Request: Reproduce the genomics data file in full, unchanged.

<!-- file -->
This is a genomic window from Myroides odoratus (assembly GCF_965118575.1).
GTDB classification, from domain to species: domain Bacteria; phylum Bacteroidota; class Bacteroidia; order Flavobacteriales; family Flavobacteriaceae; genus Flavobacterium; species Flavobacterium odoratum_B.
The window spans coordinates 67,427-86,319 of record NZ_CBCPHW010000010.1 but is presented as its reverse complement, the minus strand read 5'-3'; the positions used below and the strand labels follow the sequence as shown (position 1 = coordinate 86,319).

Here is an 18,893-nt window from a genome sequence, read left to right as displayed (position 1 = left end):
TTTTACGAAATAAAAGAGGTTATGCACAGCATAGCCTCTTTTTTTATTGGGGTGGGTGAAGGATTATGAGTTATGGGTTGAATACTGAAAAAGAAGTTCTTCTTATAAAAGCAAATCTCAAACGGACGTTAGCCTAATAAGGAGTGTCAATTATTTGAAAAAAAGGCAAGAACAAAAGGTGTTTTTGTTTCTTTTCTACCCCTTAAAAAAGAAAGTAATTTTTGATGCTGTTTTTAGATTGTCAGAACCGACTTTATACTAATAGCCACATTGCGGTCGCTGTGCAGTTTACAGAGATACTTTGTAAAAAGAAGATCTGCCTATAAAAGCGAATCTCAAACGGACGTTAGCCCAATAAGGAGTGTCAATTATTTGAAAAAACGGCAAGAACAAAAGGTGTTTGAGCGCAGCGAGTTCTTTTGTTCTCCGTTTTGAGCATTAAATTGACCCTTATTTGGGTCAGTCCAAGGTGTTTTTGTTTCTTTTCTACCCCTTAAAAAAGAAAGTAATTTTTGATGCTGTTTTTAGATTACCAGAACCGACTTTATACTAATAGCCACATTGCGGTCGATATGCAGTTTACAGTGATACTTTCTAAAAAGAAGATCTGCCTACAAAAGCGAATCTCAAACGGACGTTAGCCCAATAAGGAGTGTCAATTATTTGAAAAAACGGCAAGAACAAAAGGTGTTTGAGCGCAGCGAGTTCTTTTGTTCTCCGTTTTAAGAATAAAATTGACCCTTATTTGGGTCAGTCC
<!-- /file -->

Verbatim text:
This is a genomic window from Myroides odoratus (assembly GCF_965118575.1).
GTDB classification, from domain to species: domain Bacteria; phylum Bacteroidota; class Bacteroidia; order Flavobacteriales; family Flavobacteriaceae; genus Flavobacterium; species Flavobacterium odoratum_B.
The window spans coordinates 67,427-86,319 of record NZ_CBCPHW010000010.1 but is presented as its reverse complement, the minus strand read 5'-3'; the positions used below and the strand labels follow the sequence as shown (position 1 = coordinate 86,319).

Here is an 18,893-nt window from a genome sequence, read left to right as displayed (position 1 = left end):
TTTTACGAAATAAAAGAGGTTATGCACAGCATAGCCTCTTTTTTTATTGGGGTGGGTGAAGGATTATGAGTTATGGGTTGAATACTGAAAAAGAAGTTCTTCTTATAAAAGCAAATCTCAAACGGACGTTAGCCTAATAAGGAGTGTCAATTATTTGAAAAAAAGGCAAGAACAAAAGGTGTTTTTGTTTCTTTTCTACCCCTTAAAAAAGAAAGTAATTTTTGATGCTGTTTTTAGATTGTCAGAACCGACTTTATACTAATAGCCACATTGCGGTCGCTGTGCAGTTTACAGAGATACTTTGTAAAAAGAAGATCTGCCTATAAAAGCGAATCTCAAACGGACGTTAGCCCAATAAGGAGTGTCAATTATTTGAAAAAACGGCAAGAACAAAAGGTGTTTGAGCGCAGCGAGTTCTTTTGTTCTCCGTTTTGAGCATTAAATTGACCCTTATTTGGGTCAGTCCAAGGTGTTTTTGTTTCTTTTCTACCCCTTAAAAAAGAAAGTAATTTTTGATGCTGTTTTTAGATTACCAGAACCGACTTTATACTAATAGCCACATTGCGGTCGATATGCAGTTTACAGTGATACTTTCTAAAAAGAAGATCTGCCTACAAAAGCGAATCTCAAACGGACGTTAGCCCAATAAGGAGTGTCAATTATTTGAAAAAACGGCAAGAACAAAAGGTGTTTGAGCGCAGCGAGTTCTTTTGTTCTCCGTTTTAAGAATAAAATTGACCCTTATTTGGGTCAGTCC